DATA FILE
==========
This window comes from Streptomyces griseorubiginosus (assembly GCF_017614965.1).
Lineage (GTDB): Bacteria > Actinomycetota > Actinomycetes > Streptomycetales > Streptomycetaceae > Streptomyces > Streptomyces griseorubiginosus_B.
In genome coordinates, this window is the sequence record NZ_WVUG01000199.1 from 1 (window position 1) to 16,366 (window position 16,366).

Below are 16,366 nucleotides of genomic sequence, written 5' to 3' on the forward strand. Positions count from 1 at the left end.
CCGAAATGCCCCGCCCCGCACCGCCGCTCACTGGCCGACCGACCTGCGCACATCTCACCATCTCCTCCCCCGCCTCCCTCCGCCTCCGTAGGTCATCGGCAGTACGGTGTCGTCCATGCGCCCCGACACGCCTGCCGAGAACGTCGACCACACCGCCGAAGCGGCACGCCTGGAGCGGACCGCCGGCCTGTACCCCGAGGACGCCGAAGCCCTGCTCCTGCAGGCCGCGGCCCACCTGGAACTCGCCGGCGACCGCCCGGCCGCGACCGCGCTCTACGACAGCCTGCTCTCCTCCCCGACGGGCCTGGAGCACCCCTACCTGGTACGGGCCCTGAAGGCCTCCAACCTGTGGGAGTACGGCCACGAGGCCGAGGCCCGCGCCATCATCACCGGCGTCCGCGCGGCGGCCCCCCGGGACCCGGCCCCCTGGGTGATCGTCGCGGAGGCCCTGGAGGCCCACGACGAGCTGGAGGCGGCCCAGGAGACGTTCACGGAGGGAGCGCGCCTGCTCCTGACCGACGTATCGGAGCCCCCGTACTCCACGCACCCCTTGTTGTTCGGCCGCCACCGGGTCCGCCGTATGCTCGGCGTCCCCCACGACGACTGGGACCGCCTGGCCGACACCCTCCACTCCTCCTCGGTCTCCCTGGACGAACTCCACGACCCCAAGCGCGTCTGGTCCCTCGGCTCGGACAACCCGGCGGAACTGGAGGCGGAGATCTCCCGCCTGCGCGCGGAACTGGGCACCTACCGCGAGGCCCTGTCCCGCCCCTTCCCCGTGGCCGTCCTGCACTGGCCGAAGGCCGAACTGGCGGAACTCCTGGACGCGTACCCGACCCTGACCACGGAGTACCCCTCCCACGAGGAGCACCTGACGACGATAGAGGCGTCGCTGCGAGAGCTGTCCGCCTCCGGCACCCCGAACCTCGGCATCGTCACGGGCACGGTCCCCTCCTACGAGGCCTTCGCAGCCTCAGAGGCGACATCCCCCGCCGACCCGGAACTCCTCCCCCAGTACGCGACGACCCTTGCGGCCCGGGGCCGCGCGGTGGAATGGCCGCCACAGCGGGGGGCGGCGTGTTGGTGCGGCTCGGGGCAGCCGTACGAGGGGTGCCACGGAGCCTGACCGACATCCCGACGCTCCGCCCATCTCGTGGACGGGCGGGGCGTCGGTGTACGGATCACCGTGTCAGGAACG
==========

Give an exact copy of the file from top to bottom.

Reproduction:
This window comes from Streptomyces griseorubiginosus (assembly GCF_017614965.1).
Lineage (GTDB): Bacteria > Actinomycetota > Actinomycetes > Streptomycetales > Streptomycetaceae > Streptomyces > Streptomyces griseorubiginosus_B.
In genome coordinates, this window is the sequence record NZ_WVUG01000199.1 from 1 (window position 1) to 16,366 (window position 16,366).

Below are 16,366 nucleotides of genomic sequence, written 5' to 3' on the forward strand. Positions count from 1 at the left end.
CCGAAATGCCCCGCCCCGCACCGCCGCTCACTGGCCGACCGACCTGCGCACATCTCACCATCTCCTCCCCCGCCTCCCTCCGCCTCCGTAGGTCATCGGCAGTACGGTGTCGTCCATGCGCCCCGACACGCCTGCCGAGAACGTCGACCACACCGCCGAAGCGGCACGCCTGGAGCGGACCGCCGGCCTGTACCCCGAGGACGCCGAAGCCCTGCTCCTGCAGGCCGCGGCCCACCTGGAACTCGCCGGCGACCGCCCGGCCGCGACCGCGCTCTACGACAGCCTGCTCTCCTCCCCGACGGGCCTGGAGCACCCCTACCTGGTACGGGCCCTGAAGGCCTCCAACCTGTGGGAGTACGGCCACGAGGCCGAGGCCCGCGCCATCATCACCGGCGTCCGCGCGGCGGCCCCCCGGGACCCGGCCCCCTGGGTGATCGTCGCGGAGGCCCTGGAGGCCCACGACGAGCTGGAGGCGGCCCAGGAGACGTTCACGGAGGGAGCGCGCCTGCTCCTGACCGACGTATCGGAGCCCCCGTACTCCACGCACCCCTTGTTGTTCGGCCGCCACCGGGTCCGCCGTATGCTCGGCGTCCCCCACGACGACTGGGACCGCCTGGCCGACACCCTCCACTCCTCCTCGGTCTCCCTGGACGAACTCCACGACCCCAAGCGCGTCTGGTCCCTCGGCTCGGACAACCCGGCGGAACTGGAGGCGGAGATCTCCCGCCTGCGCGCGGAACTGGGCACCTACCGCGAGGCCCTGTCCCGCCCCTTCCCCGTGGCCGTCCTGCACTGGCCGAAGGCCGAACTGGCGGAACTCCTGGACGCGTACCCGACCCTGACCACGGAGTACCCCTCCCACGAGGAGCACCTGACGACGATAGAGGCGTCGCTGCGAGAGCTGTCCGCCTCCGGCACCCCGAACCTCGGCATCGTCACGGGCACGGTCCCCTCCTACGAGGCCTTCGCAGCCTCAGAGGCGACATCCCCCGCCGACCCGGAACTCCTCCCCCAGTACGCGACGACCCTTGCGGCCCGGGGCCGCGCGGTGGAATGGCCGCCACAGCGGGGGGCGGCGTGTTGGTGCGGCTCGGGGCAGCCGTACGAGGGGTGCCACGGAGCCTGACCGACATCCCGACGCTCCGCCCATCTCGTGGACGGGCGGGGCGTCGGTGTACGGATCACCGTGTCAGGAACG